Jerry Becker sends out to math teachers his selection of articles and opinions of interest to the profession. I received through his good offices an article posted by Bill Henk on the Marquette Educator blog (May 9th, http://marquetteeducator.wordpress.com/) regretting that National Teacher Appreciation Day had not made much of a splash this year. Teachers deserve better. I couldn’t agree more, but submitted a comment that, if encouragements and kudos are deserved and needed, why don’t we teachers practice more of a culture of recognition among ourselves? I noted how seldom I had sent a note of appreciation to authors of articles in our professional journals or to colleagues whose presentation I had benefited from and used with my students. I contrasted that attitude to the culture that we see displayed by basketball players, where even a missed free throw may be met by an encouraging pat on the back.
Bill Henk, Dean of the College of Education, added his own comment to my comment on his post, and it deserves to be read. So, after a few lines of my own comment, here it is.
in response to Edric Cane:
I fully agree with Bill Henk in his comments on National Teacher Appreciation Day: “The teachers we know are smart, talented, dedicated, capable, passionate, caring, and hard-working educators.” But then, have we, teachers, told any one of them? Have we sent a two line e-mail in the past 10 years to a presenter at a […]
Hello Edric. Thanks for writing such a thoughtful response to my post about appreciating teachers. You’ve taken the conversation to another level with your ideas.
I actually read your response as soon as we received it, and was immediately impressed. But I have been so busy with gearing up for the end of the semester, including commencement ceremonies, that I haven’t had time until now to respond.
As someone who’s done a great deal of presenting and a fair amount of publishing in my career, I can tell you that I never tire of hearing that my work had value for someone — as information, as food for thought, and even for entertainment. It’s really not about ego gratification for me (my ego is plenty big as it is!), but rather just knowing that I’ve made some difference for others and that they appreciate it enough to make an acknowledgement. We humans need and deserve affirmation now and then, and it takes so little effort to provide it. I think you’re right that we take it for granted that others are doing it, that we’re too shy or fearful to make the comments, or that we’re just too self-absorbed to make the gesture.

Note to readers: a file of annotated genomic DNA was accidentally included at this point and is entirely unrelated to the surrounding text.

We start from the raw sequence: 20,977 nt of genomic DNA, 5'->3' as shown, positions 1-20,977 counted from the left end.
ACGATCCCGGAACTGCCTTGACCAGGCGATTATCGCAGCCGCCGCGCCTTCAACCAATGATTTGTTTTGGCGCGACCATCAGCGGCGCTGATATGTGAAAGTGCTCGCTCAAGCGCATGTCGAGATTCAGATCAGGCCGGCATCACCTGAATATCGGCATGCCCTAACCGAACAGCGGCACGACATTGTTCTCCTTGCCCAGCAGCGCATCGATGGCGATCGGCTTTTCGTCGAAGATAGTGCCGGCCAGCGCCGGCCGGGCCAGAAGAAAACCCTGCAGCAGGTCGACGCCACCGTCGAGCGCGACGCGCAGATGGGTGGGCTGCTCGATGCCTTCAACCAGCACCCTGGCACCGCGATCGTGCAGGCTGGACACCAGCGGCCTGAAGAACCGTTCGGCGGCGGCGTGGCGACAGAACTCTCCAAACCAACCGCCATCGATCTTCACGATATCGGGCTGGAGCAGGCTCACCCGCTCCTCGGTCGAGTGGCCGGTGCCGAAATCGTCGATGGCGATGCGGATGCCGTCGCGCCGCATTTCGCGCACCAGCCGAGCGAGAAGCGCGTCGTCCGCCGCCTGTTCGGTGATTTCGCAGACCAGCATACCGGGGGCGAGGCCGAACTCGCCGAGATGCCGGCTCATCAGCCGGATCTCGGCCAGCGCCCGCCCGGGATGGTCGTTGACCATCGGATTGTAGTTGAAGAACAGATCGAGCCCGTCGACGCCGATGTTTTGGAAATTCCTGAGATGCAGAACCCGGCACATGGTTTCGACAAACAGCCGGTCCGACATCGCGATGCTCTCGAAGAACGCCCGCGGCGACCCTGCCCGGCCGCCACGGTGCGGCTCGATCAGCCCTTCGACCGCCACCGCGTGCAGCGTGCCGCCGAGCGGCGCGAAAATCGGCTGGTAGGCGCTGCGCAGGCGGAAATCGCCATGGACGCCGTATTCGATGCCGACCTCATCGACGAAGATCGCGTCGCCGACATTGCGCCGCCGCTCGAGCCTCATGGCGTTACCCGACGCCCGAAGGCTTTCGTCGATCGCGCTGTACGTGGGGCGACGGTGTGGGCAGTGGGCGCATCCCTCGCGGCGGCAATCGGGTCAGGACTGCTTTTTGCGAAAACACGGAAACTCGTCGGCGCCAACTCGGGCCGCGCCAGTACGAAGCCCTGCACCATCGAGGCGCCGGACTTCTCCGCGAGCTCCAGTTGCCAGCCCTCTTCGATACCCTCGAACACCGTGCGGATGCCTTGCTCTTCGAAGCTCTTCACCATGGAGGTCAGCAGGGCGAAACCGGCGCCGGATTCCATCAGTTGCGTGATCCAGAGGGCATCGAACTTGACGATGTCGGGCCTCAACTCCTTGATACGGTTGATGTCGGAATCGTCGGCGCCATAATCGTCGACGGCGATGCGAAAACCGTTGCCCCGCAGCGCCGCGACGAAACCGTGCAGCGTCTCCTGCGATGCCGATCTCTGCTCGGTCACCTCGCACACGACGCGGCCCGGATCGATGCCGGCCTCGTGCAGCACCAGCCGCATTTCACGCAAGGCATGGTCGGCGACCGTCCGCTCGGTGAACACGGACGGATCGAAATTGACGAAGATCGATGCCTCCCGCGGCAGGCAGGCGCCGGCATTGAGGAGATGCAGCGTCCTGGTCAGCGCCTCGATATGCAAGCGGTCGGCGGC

This topic is a timely one for me in another respect. After our College of Education graduation event a few days ago, I was walking out of the venue with my cap and gown thrown over my shoulder in my carrying bag. I was exhausted because the dean has a very large speaking role in the ceremony, and frankly, it’s nerve-wracking because our audience now exceeds 1100 people. Anyway, a little girl, seemingly all by herself and maybe all of 10 years old or so, recognized me and tapped me on the shoulder to stop me. I was caught somewhat offguard, but swung around to give her my full attention. She then said, in a way that belied her years, “Excuse me. I just wanted to tell you that I thought you did a really great job today.” Wow, I didn’t see that coming.
Even so, I said to her “Thank you so much. You have no idea how much that means to me coming from you. You just made my day, and I hope that our paths cross again one day soon.”
Well, she lit up like a Christmas tree and walked back to her group. Her courage in capturing my attention had been rewarded so to speak. Most importantly, she felt good about validating someone else, a true gesture of humanity. And I can tell you that the exchange certainly felt rewarding to me, too.
Thanks also for the shout out to my former colleague, Jerry Becker. Jerry has been a truly extraordinary filter, conduit, and disseminator of valuable information to an enormous number of educators in the decade or so I’ve known him, and we all owe him a debt of gratitude.